"You're there, aren't you?" the woman asks. Her voice is strained, but ... I know that voice, from somewhere.

"You're there," she says, positive now. "It's Ann, Beauty. It's your sister Ann."

"I know who my sister is!" I say, turning toward the woman. "But you're not her!" This is an old woman sitting in my chair; an old woman with gray in her hair and deep lines on her face. "My sister's a little girl!"

"I ... don't know if you can understand this or not." The old woman who's pretending to be my sister stands up, and she grips her hands in front of her as if she's afraid they're going to fly away like wrinkled birds. "I wanted you to know ... that Momma died tonight. At the hospital. The cancer got her."

"Liar!" I shout. "You dirty old liar! Get out of my room!"

"Momma asked me to come tell you," the crazy old woman goes on. "I was right there when she died. Can you understand what I'm saying?"

"NO! NO! NO! NO!"

"Jesus, I must be a damn fool." The woman shakes her head. "I'm talking to the walls. I'm in a damn hotel room, talking to the walls."

"Get out!" I want to knock the stuffing out of the old woman. I want to pick her up like a scarecrow and throw her through the door. I want to drag her by the hair to the stairs and shove her down the ...

My head. My head hurts. Oh, my head ...

"It's better she passed on," the woman says. Why did such a crazy old fool think I'd believe she was Annie? "Momma had some pain. It's better this way." She looks at her hands, and I can see them too, in the lamplight. The fingernails are broken, and her hands are rough and cracked. They're the hands of my Momma. "I ... came up the stairs, Beauty," she says. "I was going to take the elevator, but ..." She shrugs. "I needed to walk up the stairs." Then she lifts her head, and I watch her look all around the room as if she's searching for a ghost. "Beauty," she says, in a very quiet voice, "I want to ask you something. It's been ... tearing at me, for such a long time. Beauty, please tell me ... I didn't make you fall down those stairs, did I?"

She's not my sister! My sister's a little girl! "YOU GET OUT!" I shout at her. . .

"Please tell me. It's been killing me, all these years. I didn't make you fall ... did I?"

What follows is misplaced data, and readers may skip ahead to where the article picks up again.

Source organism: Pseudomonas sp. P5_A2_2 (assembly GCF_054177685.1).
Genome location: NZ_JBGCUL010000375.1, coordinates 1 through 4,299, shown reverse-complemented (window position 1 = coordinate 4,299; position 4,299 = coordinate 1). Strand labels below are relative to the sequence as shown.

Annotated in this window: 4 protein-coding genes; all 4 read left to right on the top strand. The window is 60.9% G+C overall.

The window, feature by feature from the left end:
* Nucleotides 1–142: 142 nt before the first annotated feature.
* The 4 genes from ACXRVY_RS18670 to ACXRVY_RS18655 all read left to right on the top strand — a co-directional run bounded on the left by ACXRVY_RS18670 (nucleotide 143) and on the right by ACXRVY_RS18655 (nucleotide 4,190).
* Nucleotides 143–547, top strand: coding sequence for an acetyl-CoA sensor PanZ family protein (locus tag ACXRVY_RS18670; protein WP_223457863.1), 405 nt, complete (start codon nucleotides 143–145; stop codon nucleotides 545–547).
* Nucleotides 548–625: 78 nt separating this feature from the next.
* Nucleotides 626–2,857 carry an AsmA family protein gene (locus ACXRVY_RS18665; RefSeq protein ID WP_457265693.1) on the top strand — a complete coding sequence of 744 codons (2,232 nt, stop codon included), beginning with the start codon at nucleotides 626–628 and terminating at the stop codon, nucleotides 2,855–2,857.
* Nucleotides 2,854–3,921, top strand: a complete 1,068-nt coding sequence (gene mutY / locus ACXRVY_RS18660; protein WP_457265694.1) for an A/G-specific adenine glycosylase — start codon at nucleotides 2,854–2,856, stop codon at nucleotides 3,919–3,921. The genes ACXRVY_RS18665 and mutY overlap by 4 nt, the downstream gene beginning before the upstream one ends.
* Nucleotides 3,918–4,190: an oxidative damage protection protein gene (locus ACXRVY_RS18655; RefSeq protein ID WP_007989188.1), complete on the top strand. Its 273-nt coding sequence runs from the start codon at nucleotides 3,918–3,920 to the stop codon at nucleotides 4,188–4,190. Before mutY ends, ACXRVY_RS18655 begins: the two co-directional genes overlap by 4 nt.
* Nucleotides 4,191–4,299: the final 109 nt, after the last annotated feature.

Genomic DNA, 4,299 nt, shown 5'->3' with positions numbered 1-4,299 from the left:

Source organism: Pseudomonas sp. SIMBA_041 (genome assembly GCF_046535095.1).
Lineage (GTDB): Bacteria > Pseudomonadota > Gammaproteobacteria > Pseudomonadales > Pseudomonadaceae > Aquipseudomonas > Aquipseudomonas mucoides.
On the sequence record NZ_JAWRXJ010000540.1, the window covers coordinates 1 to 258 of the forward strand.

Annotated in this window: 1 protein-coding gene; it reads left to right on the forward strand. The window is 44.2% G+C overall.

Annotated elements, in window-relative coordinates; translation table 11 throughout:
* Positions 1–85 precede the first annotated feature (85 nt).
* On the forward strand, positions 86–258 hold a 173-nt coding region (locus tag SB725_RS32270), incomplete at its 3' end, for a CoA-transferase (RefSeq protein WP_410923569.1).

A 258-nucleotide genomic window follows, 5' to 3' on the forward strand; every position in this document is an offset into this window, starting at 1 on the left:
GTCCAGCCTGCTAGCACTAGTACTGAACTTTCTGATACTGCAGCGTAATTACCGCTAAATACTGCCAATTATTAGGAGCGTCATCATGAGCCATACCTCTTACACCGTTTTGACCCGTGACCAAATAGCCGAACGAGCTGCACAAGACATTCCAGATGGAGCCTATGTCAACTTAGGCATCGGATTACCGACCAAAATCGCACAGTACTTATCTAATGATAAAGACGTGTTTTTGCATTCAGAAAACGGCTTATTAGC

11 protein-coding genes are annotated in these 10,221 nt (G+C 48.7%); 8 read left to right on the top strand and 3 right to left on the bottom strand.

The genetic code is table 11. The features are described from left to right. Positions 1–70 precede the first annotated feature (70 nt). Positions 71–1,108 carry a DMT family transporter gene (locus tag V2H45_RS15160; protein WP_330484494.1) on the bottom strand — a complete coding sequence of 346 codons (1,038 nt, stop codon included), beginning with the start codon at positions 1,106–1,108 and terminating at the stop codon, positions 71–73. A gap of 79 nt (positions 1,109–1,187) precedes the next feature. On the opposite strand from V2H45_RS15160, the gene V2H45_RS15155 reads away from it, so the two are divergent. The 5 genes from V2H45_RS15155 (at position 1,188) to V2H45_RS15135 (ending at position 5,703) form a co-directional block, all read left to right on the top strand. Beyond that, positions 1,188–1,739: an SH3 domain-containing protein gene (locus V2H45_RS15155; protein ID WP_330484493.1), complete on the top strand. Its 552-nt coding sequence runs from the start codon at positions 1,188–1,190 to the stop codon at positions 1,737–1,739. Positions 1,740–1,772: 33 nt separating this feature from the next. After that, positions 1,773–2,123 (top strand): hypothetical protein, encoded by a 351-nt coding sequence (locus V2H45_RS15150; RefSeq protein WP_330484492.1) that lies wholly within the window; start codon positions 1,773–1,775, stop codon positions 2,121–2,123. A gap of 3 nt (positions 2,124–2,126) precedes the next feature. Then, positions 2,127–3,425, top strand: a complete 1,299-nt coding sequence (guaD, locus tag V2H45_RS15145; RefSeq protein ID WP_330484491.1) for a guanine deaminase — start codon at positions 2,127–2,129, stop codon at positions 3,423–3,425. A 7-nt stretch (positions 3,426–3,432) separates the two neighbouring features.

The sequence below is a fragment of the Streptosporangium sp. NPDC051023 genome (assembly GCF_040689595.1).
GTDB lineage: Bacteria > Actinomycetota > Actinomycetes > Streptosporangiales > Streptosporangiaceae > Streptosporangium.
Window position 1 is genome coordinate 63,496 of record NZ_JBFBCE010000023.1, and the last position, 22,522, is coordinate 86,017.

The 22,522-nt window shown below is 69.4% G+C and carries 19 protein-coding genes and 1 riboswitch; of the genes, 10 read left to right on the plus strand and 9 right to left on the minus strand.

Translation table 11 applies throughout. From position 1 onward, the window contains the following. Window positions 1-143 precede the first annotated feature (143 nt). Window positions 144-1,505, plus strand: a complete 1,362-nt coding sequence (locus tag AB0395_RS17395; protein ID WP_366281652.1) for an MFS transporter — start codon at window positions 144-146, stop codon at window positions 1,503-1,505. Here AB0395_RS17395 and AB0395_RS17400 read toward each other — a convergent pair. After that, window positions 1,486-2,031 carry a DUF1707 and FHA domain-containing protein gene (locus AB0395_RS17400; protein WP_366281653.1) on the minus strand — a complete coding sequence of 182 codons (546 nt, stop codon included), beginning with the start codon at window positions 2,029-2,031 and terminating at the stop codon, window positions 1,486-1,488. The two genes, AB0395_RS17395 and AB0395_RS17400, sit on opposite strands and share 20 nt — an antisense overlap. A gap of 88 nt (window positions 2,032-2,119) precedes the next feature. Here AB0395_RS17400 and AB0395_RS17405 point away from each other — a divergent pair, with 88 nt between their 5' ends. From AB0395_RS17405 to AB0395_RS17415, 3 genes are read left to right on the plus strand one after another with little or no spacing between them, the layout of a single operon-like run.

She waits. Annie, what happened to us? What happened, in an instant when balance failed? What time is it, and where is our Momma?

"Please ... please," Annie says, and she lowers her head and begins to cry.

"No," I tell her. "Annie? You didn't make me fall. Okay?"

Annie keeps crying. She always did like attention.

"I'm all right now," I say. "See?"

She sobs, and runs a hand over her eyes. I remember something, now: here, in my room, Momma sitting on the bed and crying as she told me Daddy had died. An accident at the mill, she said. An accident ... just like yours was an accident.

"Annie!" I say. "I'm all right! Stop crying!"

"I just wanted to tell you about Momma," Annie says. She blows her nose on a tissue and wads it up. An old stranger, she moves toward the door. Then she stops, on the threshold. "Beauty? I don't know why you stayed here. Maybe Momma did, but I didn't. Maybe you're here and maybe you're not, but ... if you can, could you go be with Momma? I mean ... it seems like it's time for you to leave here, Beauty. It's time for you to go on."

And then my sister goes through the door, and I follow her to the staircase. She descends, treading carefully, and I watch her out of sight.

"Annie?" I call down after her. "I love you!"

Momma? Are you here, Momma? Have you come to be with your Beauty?

No, Wherever Momma is, she's not at the SeaHarp. She's gone to a place I should have gone to first. She's already seen things I never have. But we can be together again! Can't we?

If I want to be with her, I have to leave the Cinderella dream. I don't think I'm ready for that yet. I'm afraid. I love the springtime, and I'm so afraid of winter.

But I have my answer now. I know what time it is. Annie told me: it's time to leave here. It's time to go on.

Maybe I will. Maybe. But if you were to take a dream and put sugar frosting on it, you'd have the SeaHarp. Do all dreams have to end at midnight? Do they?

My head hurts. I get tired real easy. I want to rest in the blue sheets, and I want to hear the Bay crash against the rocks. I want to dream of pink dresses, a dozen roses, and a sign that said Welcome, Beauty. Maybe my Momma will find me in that dream. Maybe she's waiting for me there, and if I hurry we can go together.

But the SeaHarp holds me. It's so full of light and beauty, so full of dreams. Can't I stay here, just a little while longer?

I need to rest. Mr. Clancy will be waiting, at the elevator. He is the master of his little square of the SeaHarp, just as I am the mistress of mine. Tomorrow is the first day of spring. I am sixteen years old, there will be fresh-cut flowers in the crystal vases, and all the world will be beautiful.

Copyright © 1990 by Robert R. McCammon. All rights reserved. This story originally appeared in the anthology The SeaHarp Hotel: The Third Chronicle of Greystone Bay, edited by Charles L. Grant and published in 1990. Reprinted with permission of the author.